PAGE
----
It was a desire to do a trip on the Mackenzie River that led her north.

Whitehorse was her first stop and she didn’t like it, deciding she would go to Watson Lake to seek employment. The town had a hostel, assuring her of cheap accommodation while she found work.

The hostel was closed. Barb sat on the steps of the Watson Lake Hotel, wondering what to do – catch the bus back to Whitehorse that night or stay in a hotel in Watson Lake and look for a job.

“While I sat there deliberating, this guy bounded up the steps and said

‘What are you doing sitting out here? Its Bill Lilly’s birthday – come on in.’” Barb says. “I met dozens of people and was offered a job and a place to live. It was so friendly and such fun; of course I stayed.”

She, like George, did a variety of jobs, from cooking in camps to waiting tables and working on a Statistics Canada Survey. It was the latter job that led her to George.

“I though she was looking for a husband,” George says. “She kept coming back and asking questions about my income and other personal things.”

“I knew of George; we had seen each other around but we hung out in different groups. I will say that when I started going out with him, he was highly recommended by local people as a good guy.”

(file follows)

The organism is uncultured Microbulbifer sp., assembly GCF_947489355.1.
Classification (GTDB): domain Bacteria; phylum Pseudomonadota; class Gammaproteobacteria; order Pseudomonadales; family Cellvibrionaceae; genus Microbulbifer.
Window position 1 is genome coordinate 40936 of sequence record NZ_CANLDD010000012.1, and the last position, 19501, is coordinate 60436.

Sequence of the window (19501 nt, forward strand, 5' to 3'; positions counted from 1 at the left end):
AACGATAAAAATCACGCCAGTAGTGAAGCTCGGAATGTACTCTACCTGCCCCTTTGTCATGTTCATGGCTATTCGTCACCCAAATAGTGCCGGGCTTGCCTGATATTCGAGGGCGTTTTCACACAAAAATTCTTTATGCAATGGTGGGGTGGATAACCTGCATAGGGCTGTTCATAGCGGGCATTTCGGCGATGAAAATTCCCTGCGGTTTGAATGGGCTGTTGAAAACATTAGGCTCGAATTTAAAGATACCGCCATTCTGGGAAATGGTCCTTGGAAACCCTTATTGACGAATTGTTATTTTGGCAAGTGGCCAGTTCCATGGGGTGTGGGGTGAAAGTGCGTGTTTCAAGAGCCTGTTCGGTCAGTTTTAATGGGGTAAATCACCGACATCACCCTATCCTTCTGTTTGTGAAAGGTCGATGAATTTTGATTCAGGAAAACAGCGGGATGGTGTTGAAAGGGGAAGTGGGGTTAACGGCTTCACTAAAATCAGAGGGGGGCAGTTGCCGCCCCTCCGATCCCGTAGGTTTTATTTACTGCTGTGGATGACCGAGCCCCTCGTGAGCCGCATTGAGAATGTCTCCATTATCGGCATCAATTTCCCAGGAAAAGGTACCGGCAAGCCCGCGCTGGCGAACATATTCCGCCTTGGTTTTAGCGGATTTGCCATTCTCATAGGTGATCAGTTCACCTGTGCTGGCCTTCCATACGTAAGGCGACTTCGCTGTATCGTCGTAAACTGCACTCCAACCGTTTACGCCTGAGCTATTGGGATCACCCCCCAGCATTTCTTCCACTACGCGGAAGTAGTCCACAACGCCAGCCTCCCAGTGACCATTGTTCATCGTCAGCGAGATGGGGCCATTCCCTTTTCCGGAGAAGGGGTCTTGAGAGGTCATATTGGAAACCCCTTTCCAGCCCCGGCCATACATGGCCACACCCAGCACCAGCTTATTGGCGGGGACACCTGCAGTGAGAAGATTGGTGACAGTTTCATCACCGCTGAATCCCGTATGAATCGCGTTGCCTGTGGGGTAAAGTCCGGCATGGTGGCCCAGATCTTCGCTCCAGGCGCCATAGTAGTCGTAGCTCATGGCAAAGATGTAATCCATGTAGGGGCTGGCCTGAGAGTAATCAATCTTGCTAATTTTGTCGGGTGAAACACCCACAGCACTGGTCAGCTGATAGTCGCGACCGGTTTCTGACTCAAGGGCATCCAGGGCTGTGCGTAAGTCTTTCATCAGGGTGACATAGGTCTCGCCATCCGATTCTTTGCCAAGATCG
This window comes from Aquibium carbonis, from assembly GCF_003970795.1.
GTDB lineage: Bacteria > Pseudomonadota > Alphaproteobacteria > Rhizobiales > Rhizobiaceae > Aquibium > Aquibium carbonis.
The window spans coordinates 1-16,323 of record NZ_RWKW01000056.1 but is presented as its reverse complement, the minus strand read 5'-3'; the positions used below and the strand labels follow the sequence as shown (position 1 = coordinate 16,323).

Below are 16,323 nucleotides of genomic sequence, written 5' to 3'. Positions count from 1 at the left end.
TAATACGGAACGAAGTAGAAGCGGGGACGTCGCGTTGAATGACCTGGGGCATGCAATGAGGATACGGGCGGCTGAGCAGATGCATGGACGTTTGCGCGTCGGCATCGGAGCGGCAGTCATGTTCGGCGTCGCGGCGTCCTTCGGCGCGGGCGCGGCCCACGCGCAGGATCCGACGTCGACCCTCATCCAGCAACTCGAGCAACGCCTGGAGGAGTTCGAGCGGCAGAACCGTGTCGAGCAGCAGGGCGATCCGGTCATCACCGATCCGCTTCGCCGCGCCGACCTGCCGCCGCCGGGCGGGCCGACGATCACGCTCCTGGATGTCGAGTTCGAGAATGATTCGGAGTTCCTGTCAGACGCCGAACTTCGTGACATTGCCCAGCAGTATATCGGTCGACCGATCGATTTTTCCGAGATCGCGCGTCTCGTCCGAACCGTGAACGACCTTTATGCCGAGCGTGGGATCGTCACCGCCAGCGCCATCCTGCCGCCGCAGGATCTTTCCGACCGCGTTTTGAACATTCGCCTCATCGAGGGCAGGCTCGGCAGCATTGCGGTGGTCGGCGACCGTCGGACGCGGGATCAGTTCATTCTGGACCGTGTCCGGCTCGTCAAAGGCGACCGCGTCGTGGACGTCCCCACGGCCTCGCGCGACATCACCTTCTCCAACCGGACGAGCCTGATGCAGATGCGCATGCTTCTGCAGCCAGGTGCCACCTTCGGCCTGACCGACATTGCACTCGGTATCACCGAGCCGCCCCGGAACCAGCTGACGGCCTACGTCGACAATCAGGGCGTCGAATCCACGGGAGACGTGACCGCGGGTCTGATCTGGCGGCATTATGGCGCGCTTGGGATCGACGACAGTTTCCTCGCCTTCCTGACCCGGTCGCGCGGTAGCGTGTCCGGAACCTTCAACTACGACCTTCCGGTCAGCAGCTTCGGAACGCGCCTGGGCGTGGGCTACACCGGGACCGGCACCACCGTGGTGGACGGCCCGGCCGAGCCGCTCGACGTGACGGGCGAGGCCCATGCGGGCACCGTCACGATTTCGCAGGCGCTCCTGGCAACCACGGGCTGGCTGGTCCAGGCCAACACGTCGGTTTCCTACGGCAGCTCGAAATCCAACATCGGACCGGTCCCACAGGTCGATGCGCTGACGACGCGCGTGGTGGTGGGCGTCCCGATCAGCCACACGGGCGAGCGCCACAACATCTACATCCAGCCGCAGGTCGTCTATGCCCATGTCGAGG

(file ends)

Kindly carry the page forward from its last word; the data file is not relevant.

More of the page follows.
In 1992 they were married on the property they now occupy and settled into the years of home-building and child-rearing.

One of the things George got involved in during those times was the Canadian Lithoprobe project: a measuring of the Earth’s crust. It was something that caught his interest and used his many skills.

“Yeah,” says Barb. “And one of the things I got involved in was going to Father Guilbeault’s house and cleaning his bathroom.” She had a job as a home-care worker for the seniors’ organization in town.

These days the couple live apart for some of the time as George’s job takes him to Alberta where he does surveying and environmental work in the oil fields.

The children are grown; the daughter is attending her last years of school in Vancouver and the son works and lives on his own in Watson Lake.

Barb works at the core of the elementary school; she is called the ‘secretary’ but the job is one that calls upon her ability to multitask to an extraordinary degree and, as such, suits her well.

Their travelling days are far from over; last summer saw them exploring the California coast. Santiago, Chile is on their list of places yet to see.

They will retire in Watson Lake.

“I can’t imagine living anywhere else,” says George.

“I like that the town is small and everyone knows everyone else; I like that there are no malls,” says Barb “and I really appreciate that we have an excellent library.”

This active couple don’t plan a do-nothing retirement: they both like looking for gold, and talk of doing some mining at some time.

Tor Forsberg is a freelance writer

who lives in Watson Lake.